Future extension: What will it be?

FUTURE EXTENSION: WHAT WILL IT BE?

by Kristin Davis

Question: What do you get when you put a mix of researchers, policymakers, and practitioners together in a room to discuss the future of extension and advisory services?

Answer: A dynamic, interesting debate with new insights into challenges and opportunities for the field.

On November 7-8, 2019, the CGIAR Research Program on Policies, Institutions, and Markets (PIM) and the Feed the Future Developing Local Extension Capacity (DLEC) project organized a knowledge event on extension and advisory services. The purpose was to share recent evidence on innovations in extension and chart a course for the future extension research and approaches.

What did we hear these two days and what does it mean for the future of extension? Here’s what I saw as key takeaways.

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First, this is not your old extension service. We expect much more from extension and advisory services today – natural resource management, human health, social well-being, resilience, climate change adaptation; extension has to deliver more in a dynamic world. As a result, extension needs multifunctional approaches where program staff educate farmers, broker relationships, link producers to markets, and sell products and services. This implies new capacities.

It also requires a holistic approach that considers intersectionality and heterogeneity. We need to consider many aspects of extension clientele: age, gender, race, caste, social group, intrahousehold dynamics. And these different groups are not homogeneous and need tailored support.

To deal with multifunctionality and intersectionality – and recognizing the existence of multiple types of extension providers today – we discussed complementarity and optimization of resources – which actor plays which role best? How can we leverage the private sector and maximize their investments? There is complementarity in terms of different providers but also in terms of different approaches. Digital methods in extension do not completely replace traditional methods, but amplify them and make the work of extension agents more efficient. Private sector does not replace the public sector; it complements the public sector depending on specific country needs. To ensure complementarity and optimization of resources, we need sharing of data, better coordination, and new, creative communication tools such as WhatsApp groups that provide for affordable and effective two-way flows of information between farmers and service providers.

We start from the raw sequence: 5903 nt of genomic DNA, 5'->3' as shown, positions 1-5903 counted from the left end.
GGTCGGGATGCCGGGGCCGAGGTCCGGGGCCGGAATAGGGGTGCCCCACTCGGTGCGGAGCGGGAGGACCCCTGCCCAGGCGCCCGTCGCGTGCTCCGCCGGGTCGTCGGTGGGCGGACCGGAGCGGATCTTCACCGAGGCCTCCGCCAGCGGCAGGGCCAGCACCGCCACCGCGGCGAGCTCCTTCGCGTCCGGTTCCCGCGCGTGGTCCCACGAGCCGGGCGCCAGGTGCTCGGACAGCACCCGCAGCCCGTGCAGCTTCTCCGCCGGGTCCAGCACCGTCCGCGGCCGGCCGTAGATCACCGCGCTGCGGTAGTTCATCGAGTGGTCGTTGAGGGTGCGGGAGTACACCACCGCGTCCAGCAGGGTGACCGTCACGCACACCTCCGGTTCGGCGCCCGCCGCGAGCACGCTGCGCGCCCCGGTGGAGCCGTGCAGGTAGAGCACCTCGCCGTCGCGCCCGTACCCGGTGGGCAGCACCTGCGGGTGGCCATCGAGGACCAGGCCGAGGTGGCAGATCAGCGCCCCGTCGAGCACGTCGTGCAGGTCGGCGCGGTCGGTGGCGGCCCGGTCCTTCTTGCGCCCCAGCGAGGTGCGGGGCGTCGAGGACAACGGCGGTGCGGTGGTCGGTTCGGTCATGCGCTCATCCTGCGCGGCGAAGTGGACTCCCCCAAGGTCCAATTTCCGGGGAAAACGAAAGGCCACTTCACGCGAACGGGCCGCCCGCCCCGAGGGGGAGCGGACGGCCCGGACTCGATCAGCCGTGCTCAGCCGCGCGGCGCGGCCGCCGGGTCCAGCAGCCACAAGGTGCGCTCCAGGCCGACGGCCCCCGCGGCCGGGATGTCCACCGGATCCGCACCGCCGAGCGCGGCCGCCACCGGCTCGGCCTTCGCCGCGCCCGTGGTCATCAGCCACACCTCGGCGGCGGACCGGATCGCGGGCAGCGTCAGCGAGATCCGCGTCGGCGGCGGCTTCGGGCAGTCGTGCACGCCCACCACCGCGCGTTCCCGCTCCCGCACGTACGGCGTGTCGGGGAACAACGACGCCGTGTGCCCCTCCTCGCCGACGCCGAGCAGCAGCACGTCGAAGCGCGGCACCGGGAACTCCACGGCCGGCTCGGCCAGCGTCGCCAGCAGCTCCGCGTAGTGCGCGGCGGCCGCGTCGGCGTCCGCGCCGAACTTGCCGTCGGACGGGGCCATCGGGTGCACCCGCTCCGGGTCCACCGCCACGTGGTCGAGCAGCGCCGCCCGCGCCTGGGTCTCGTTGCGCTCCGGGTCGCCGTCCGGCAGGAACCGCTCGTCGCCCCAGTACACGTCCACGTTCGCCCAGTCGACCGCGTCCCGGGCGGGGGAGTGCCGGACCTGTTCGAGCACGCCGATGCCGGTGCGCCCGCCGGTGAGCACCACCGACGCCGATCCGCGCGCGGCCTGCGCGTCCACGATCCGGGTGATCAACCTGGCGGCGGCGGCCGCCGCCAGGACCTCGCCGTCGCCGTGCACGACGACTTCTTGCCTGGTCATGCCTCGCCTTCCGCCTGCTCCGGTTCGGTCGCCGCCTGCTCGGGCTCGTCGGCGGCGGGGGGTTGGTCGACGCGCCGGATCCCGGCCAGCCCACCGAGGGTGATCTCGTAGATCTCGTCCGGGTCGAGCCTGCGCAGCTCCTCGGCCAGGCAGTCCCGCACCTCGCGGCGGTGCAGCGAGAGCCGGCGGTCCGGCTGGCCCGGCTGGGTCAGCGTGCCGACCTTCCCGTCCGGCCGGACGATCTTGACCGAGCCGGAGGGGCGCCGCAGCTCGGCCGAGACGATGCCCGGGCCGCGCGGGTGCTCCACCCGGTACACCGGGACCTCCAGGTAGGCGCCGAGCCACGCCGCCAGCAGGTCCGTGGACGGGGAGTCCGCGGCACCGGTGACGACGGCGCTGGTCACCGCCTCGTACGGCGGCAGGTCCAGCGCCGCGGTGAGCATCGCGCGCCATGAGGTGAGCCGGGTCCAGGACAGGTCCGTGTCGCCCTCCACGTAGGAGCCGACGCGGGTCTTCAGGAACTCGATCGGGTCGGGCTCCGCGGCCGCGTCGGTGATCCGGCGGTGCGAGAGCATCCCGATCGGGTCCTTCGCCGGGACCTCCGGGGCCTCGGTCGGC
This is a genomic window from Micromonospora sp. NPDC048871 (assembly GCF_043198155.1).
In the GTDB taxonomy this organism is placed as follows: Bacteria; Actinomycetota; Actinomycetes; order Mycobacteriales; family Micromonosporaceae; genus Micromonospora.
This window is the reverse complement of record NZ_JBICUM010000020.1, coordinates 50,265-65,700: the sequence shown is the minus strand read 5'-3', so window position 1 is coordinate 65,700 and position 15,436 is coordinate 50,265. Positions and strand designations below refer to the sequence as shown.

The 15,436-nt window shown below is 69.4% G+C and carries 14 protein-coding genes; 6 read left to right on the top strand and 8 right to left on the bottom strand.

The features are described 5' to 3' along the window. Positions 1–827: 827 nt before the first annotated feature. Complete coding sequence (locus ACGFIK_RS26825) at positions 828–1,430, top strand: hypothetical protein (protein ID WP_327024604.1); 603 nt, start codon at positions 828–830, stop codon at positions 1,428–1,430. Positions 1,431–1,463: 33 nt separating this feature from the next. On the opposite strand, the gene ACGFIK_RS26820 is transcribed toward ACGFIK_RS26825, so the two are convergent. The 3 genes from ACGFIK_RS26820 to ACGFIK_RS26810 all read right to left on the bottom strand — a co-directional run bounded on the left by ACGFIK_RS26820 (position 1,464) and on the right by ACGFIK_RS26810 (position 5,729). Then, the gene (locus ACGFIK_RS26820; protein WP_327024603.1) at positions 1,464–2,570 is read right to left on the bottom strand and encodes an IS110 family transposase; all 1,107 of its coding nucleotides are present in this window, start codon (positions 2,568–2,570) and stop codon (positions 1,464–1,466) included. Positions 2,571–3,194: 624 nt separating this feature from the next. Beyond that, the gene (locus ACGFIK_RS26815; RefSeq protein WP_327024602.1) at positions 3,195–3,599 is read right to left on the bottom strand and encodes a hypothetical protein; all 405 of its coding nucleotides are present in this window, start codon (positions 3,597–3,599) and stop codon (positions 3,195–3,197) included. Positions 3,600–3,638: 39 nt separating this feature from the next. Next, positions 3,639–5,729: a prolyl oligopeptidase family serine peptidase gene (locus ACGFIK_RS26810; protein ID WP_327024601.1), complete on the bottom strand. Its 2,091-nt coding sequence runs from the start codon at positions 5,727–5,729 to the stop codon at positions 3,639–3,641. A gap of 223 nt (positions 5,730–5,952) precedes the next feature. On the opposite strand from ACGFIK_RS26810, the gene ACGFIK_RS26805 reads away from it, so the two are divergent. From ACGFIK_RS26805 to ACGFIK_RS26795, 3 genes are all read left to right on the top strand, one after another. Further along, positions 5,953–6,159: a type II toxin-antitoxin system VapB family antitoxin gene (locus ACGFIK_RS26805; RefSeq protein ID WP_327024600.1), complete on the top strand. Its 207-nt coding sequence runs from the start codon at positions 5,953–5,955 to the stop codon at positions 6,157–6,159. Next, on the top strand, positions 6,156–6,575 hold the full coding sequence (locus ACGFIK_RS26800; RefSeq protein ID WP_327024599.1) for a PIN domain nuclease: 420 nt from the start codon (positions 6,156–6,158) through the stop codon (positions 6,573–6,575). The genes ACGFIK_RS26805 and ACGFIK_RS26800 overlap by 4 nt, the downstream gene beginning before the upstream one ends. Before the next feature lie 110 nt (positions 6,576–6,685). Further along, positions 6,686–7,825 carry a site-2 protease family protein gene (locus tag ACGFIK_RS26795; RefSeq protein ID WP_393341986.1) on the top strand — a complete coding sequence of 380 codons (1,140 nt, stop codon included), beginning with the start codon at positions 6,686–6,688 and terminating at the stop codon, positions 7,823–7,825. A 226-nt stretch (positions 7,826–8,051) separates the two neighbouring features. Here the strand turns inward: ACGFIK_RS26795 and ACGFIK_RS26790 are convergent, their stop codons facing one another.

How can extension and advisory services systems work better? Several mechanisms, incentives, and tools were discussed. There is a general lack of capacity and incentives to perform in extension and advisory services. We can use technology to link extension provision and performance. We heard research results on a number of topics –video mediated extension, farmer volunteer approaches, performance-based incentives, using social networks for diffusion, private sector engagements, farmer business schools, participatory approaches in intervention prioritization, voice messaging, use of self-help groups in India, use of radio, and  coordination of messaging in a highly pluralistic setting in Malawi.  Several papers presented showed that incentives and social networks speed up diffusion of innovations. We talked about how to maximize social learning for behavior change. These elements should be considered in future programs.

Speaking of the future, extension offers opportunities for youth. We talked about “agripreneurs” and that as we engage youth, we need to look across the whole value chain rather than just focusing on basic production. There are opportunities for those who like to get their fingers dirty and for those who like the “shiny objects,” (that is, digital technologies!). But questions remain on how best to engage young people as both providers and recipients of extension services through necessary multiple support systems – information, education, land, production inputs, credit, and processing facilities.

Finally, impact data are critical but lacking in the field of extension, or they are generic and static. At the same time governments and funders need to measure the impact of their investments. We need short and long-term indicators of progress and means to show effectiveness and efficiency of our work.

In the end, it’s about telling the story. Communication is so central to what extension and advisory services do. How can we be better communicators with farmers, policymakers, and investors? Let’s tell this compelling story well, using data, using new communication tools, considering intersectionality!

I may have asked as many questions as I answered in this look back to the future. But don’t worry, we’ll have a chance to discuss further at the upcoming DLEC Annual Community of Practice Meeting “Envisioning the Future of Extension” March 4-5, 2020 back here at IFPRI!


Also read: The research-practitioner divide: Why we are still optimistic


Kristin Davis is a Senior Research Fellow in the Development Strategy and Governance Division of the International Food Policy Research Institute (IFPRI) and a co-director of the Feed the Future Developing Local Extension Capacity (DLEC) project.

Photo credit: Kristin Davis

Comments

  1. In order to be relevant and useful, the Public sector extension needs to improve its capacities to meet multifarious demands or it is going to be banished even in poorer countries. The market driven agriculture find public extension services inadequate.

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